2.01.2009

Wrong Write?

Where has penmanship gone? I didn’t feel its loss until I recently received a letter in beautiful calligraphy. It brought back memories of 2nd Grade, learning cursive, bending over my paper, tongue perched over my lip, diligently and intently creating those smooth round letters that flowed together making me feel so very grown up. (smile) And how through the years of school, college, pre-computer era term papers and writing, writing, writing. Writing fast and furious to make the deadline of a final; writing Christmas cards, writing to friends, writing in my journal. And slowly over the years watching my finely honed script degenerating into scratches and marks and almost indecipherable ticks. And today most of my writing is done on a computer at lightning speed, sometimes faster than I can think, putting down words and thoughts before I think they come into my head.

There is a grace and elegance in calligraphy. It culls up a style and poise that seeps through the eyes like comforting elixir. The writer is more thoughtful in his words; they are carefully chosen and a phrase is eloquent and almost musical to the reader.

It’s a shame, really, that we have become so enmeshed in our computers and the wide world of the internet that nearly all our written word is through a keyboard and not through such a skilled artist’s venue as one holding an ink pen.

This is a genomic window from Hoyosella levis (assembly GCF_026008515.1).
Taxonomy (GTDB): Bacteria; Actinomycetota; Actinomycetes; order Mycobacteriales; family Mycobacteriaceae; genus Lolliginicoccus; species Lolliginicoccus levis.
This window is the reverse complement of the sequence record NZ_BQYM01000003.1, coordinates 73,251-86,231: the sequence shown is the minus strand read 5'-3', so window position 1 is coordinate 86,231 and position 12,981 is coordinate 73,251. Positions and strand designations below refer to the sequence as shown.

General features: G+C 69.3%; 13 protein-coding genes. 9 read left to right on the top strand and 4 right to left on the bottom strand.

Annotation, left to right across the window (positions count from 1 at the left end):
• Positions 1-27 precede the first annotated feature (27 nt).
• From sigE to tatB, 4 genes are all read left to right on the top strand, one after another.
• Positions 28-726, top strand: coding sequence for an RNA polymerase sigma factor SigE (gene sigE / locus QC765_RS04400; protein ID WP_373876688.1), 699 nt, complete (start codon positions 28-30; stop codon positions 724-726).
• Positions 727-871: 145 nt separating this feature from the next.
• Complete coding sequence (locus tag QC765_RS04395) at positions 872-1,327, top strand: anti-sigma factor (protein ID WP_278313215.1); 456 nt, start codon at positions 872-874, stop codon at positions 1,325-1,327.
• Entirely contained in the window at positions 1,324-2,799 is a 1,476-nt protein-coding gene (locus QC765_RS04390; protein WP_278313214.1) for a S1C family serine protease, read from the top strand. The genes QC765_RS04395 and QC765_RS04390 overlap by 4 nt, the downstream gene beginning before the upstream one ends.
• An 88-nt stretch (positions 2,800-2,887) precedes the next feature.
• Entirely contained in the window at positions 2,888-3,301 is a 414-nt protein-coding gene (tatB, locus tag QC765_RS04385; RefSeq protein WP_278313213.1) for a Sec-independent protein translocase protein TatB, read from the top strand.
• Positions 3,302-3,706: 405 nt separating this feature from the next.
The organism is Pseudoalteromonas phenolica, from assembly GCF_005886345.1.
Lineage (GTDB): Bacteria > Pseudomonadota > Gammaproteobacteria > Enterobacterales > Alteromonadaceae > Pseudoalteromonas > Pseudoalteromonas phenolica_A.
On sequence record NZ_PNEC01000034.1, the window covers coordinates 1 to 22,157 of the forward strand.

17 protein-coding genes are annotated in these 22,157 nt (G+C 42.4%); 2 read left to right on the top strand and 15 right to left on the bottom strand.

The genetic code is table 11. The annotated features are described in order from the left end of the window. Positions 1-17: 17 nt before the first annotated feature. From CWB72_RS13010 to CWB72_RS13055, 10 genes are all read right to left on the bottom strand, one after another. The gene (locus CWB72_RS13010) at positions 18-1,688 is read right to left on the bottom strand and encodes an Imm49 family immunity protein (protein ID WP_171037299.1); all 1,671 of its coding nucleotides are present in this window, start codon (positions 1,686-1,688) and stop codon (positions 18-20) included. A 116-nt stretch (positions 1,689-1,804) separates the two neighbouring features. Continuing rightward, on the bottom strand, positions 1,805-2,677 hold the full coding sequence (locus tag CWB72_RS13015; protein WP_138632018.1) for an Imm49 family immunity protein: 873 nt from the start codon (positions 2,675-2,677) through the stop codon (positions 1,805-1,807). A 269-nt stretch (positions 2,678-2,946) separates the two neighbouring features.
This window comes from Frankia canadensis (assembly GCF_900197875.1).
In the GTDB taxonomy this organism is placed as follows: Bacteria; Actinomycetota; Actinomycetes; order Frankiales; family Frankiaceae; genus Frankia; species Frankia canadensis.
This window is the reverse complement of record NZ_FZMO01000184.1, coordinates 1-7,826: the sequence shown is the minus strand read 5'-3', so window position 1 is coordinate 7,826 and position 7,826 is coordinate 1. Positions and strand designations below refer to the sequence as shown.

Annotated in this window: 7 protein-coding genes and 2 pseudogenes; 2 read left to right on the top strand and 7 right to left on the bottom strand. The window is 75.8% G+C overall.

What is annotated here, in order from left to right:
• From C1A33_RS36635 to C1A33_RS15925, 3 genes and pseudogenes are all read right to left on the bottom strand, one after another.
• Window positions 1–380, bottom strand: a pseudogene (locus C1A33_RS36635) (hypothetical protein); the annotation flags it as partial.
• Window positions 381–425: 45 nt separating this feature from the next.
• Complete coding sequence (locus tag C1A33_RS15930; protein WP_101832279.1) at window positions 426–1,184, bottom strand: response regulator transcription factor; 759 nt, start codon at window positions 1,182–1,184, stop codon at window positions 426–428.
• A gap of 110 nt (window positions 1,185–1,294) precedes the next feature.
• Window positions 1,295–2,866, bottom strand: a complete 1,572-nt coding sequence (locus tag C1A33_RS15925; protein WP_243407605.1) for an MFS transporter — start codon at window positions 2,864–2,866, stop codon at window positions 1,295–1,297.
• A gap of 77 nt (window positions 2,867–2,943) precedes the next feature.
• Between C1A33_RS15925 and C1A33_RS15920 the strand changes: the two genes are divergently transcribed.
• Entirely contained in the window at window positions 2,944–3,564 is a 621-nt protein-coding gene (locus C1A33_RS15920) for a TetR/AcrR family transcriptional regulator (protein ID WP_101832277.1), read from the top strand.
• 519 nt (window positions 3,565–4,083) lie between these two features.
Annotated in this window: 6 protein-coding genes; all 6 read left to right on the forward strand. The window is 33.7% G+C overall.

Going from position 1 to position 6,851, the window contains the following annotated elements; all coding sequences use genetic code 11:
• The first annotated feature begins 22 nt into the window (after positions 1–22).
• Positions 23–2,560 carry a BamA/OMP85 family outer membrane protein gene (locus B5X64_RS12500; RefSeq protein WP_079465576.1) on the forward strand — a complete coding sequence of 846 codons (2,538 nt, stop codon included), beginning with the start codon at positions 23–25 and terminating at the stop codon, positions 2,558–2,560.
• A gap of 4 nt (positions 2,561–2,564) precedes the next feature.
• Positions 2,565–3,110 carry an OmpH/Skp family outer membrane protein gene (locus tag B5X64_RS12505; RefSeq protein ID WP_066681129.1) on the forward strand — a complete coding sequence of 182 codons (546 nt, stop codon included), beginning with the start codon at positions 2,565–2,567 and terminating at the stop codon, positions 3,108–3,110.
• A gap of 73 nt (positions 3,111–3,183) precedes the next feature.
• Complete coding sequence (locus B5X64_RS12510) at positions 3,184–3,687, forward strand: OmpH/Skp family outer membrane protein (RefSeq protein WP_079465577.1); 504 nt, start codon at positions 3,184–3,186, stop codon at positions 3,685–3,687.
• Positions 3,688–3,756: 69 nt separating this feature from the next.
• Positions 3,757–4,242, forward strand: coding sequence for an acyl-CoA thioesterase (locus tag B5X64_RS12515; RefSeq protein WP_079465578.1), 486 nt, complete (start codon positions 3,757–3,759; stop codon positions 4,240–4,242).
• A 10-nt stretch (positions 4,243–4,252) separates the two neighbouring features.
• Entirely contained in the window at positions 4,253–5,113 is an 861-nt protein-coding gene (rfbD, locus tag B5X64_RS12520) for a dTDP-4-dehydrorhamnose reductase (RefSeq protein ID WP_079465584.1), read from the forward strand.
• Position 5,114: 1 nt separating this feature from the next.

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4 comments:

Cindy H said...

Recipients of my atrocious handwriting would probably prefer an e-mail, but I know what you mean about handwriting. Last week I got a handwritten note from a longtime reader. It was so delightful, and you know what? When someone takes the time to sit down and write something, and send it through the mail-- it does seem more special and meaningful.

al said...

spell checker, sad but true.

al said...

Everyone I write to gets a computer generated letter or an email ... except Aunt Kay. I write to her about once or twice a year, and always handwritten. Granted, I've not used longhand for many, many years. I attribute that to my engineering background where all lab notes must be readable and in the engineers own handwritting. However, I like to think that my hand printed letters to Aunt Kay are appreciated.

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